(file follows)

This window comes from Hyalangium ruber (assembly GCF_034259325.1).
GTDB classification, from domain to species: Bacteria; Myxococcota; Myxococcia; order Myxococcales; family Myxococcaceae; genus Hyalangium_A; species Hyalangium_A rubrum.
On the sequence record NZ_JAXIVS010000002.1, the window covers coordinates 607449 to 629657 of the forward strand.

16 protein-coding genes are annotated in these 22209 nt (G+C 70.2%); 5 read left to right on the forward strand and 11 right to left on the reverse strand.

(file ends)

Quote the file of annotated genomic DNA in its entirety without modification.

This window comes from Hyalangium ruber (assembly GCF_034259325.1).
GTDB classification, from domain to species: Bacteria; Myxococcota; Myxococcia; order Myxococcales; family Myxococcaceae; genus Hyalangium_A; species Hyalangium_A rubrum.
On the sequence record NZ_JAXIVS010000002.1, the window covers coordinates 607449 to 629657 of the forward strand.

16 protein-coding genes are annotated in these 22209 nt (G+C 70.2%); 5 read left to right on the forward strand and 11 right to left on the reverse strand.